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Reviews » DVD Video Reviews » Zatoichi the Blind Swordsman, Vol. 17 - Zatoichi Challenged
Zatoichi the Blind Swordsman, Vol. 17 - Zatoichi Challenged
Home Vision Entertainment // Unrated // August 24, 2004
List Price: $19.95 [Buy now and save at Amazon]
Review by J. Doyle Wallis | posted September 12, 2004 | E-mail the Author
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Between 1962 and 1974 there were 25 Zatoichi films made. A final Zatoichi film was made in 1989. Add to that a successful television series and a current remake/rethinking by Beat Takashi, and, obviously, with that many hours of entertainment devoted to one character, what was created was nothing less than a beloved cultural icon. Set in the age of rouge samurai, Shintaro Katsu stars as Ichi, a blind masseur, gambler, gangster, lady charmer, deadly swordsman, and all around kind-hearted scoundrel. Zatoichi Challenged (1967, aka. Zatoichi's Spurting Blood Road) is the seventeenth film in the series.

While staying at an inn, Ichi shares a room with a sick woman and her child, Ryota. The woman dies, and Ichi takes it upon himself to escort the child to his father, Shokichi. While en route, they get a ride from a traveling troupe led by a pretty singer, Miss Tomoe. The group frequents the area and are the guests of a local boss, Boss Sobei. As soon as they arrive, a rival group of thugs from another boss, Boss Manzo, insists that they have the privilege of escorting the group into town. Before Ichi can unsheathe his sword, another samurai, Akatsuka, scares off the hoodlums.

As it turns out, Boss Sobei is on the way out and Boss Manzo, an underboss for Boss Gonzo, is taking over the town. Ichi cannot unload the kid right away because Shokichi disappeared a year earlier after piling up huge debts at one of Boss Gonzo's gambling joints. Ichi comes to learn that Shokichi, an accomplished artist, has been basically held captive and forced to make illegal erotic lithographs for the gangster. As Ichi begins to probe into Gonzo's dealings and discover where Shonkichi is being held, Akatsuka seems to be always close by and observing Gonzo's business with his own intentions. Little do the two know that thier interests behind Boss Gonzo will lead the two swordsmen to a face-off.

Now, Ichi had been successfully paired up with a baby in Fight, Zatoichi, Fight, and in that film it proved to be a great device to bring out the swordsman's softer side. So, now Ichi finds some more screen time shared with a kid, but it is less successful, more along the lines of Cop and a Half rather than Chaplin's The Kid. Needless to say, Zatoichi Challenged's brat ain't no Jackie Coogan, or at least Coogan was silent, unlike this tyke whose voice is so shrill it will curl your toes. The little shit even plays tricks on Ichi like giving him a rock that he says is candy. You can put Ryota in the pantheon of annoying Japanese kids alongside that whiner Kenny from Gamera.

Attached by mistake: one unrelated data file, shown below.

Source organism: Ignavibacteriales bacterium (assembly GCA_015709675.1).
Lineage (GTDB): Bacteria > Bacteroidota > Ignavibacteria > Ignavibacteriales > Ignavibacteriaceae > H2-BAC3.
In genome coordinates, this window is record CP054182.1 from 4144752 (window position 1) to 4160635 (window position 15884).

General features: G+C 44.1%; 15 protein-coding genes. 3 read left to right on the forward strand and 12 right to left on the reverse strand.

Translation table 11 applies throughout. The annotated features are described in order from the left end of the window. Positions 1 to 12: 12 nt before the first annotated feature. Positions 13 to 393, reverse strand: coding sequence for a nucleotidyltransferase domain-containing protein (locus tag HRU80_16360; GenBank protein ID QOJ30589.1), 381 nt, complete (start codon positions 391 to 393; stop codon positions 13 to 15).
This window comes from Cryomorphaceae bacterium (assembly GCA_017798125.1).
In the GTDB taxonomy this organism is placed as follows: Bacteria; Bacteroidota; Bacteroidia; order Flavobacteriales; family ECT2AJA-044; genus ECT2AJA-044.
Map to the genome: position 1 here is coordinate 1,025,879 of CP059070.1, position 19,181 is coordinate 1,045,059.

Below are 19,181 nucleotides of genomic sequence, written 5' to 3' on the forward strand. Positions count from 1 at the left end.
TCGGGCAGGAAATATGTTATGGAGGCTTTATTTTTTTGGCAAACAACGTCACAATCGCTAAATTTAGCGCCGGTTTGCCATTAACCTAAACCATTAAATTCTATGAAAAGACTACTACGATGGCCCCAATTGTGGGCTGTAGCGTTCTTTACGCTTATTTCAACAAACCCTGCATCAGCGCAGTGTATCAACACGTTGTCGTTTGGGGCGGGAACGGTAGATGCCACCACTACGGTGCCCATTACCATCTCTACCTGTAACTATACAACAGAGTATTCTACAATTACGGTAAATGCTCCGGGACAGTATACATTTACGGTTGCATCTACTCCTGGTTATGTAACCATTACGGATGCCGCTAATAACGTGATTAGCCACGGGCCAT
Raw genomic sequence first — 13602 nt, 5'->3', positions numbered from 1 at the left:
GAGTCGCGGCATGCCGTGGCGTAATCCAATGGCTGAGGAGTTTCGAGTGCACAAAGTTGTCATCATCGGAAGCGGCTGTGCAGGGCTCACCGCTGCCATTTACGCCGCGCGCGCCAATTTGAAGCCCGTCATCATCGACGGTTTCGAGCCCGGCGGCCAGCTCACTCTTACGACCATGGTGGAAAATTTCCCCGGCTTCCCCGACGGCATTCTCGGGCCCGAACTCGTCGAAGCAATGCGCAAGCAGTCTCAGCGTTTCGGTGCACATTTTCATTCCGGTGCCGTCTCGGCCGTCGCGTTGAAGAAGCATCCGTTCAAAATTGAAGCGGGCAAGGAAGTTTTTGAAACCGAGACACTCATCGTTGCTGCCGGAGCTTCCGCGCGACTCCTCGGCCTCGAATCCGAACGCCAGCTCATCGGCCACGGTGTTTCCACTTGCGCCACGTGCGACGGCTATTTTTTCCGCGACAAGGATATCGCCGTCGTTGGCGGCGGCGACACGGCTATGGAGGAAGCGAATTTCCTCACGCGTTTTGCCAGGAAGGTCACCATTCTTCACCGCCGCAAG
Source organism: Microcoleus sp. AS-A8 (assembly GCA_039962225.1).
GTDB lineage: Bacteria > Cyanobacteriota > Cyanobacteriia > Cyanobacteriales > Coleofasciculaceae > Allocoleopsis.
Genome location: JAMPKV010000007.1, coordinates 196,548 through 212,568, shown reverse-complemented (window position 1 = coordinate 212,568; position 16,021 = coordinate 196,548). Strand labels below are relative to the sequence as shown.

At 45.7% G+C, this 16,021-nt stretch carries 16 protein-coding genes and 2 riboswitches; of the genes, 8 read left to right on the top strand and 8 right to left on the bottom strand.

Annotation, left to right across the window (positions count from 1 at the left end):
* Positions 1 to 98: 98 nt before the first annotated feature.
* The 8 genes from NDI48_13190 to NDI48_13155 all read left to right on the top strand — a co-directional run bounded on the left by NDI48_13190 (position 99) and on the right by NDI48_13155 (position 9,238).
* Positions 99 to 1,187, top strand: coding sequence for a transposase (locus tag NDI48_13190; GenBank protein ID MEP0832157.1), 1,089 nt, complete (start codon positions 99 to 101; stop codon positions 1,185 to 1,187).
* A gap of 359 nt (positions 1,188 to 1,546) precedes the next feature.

While it had the great Kenji Misumi, one of samurai cinema's greats and a personal favorite director of mine, behind the camera, not every film in such a long film cycle can be perfect. Unfortunately this is one of the weaker films. Misumi's direction is still quite good and his signature perfect framing is as fantastic as it ever was, particularly in the great finale which features one of Ichi's longest duels. Katsu is also, as he always was, great. The man could act with any part of his body (insert dirty joke here) and he displays some of the finest ear and foot acting you're likely to see. But, while entertaining enough for Katsu and Misum's inherent skill, the film suffers form a slapdash script and that damn annoying kid factor. The series one major fault was it's lack of develpoment and reliance on formula. While usually that formula is a winner, here it just feels a tad tired.

The DVD: Home Vision Entertainment

Picture: Anamorphic Letterboxed. Again, Home Vision does a fine job. The print is clean, a bit on the softer side, but that probably just has to do with the films age. Colors are a tad muted. Still it is okay, this print just has slightly less overall definition than previous releases.

Sound: Monaural Japanese language with optional English subtitles. The film opens with the (no doubt Spaghetti Western influenced) strum of a guitar followed by a little rumble of drums. Its all good. Sure, its got the usual mono grumbles, but the track stays true to the films era, which is far preferable to some cranked-up remix. But that damn kid again, whose voice was obviously dubbed in, is one of the shrillest things you'll ever hear.

Extras: Liner Notes— Poster— Trailers for Zatoichi's Cane Sword, Zatoichi Challenged and Zatoichi and the Fugitives

Conclusion: Home Vision has been consistently putting out these titles, and while fine from the start, they managed to improve. They are attractive in their packaging. The transfers are quite good. They are priced great. And while they may not be extra packed, you get a poster replica that is a very cool perk. Though a weaker entry, it is still worthwhile, since even a weak Zatoichi film delivers some decent samurai flick fun and entertaining character work.

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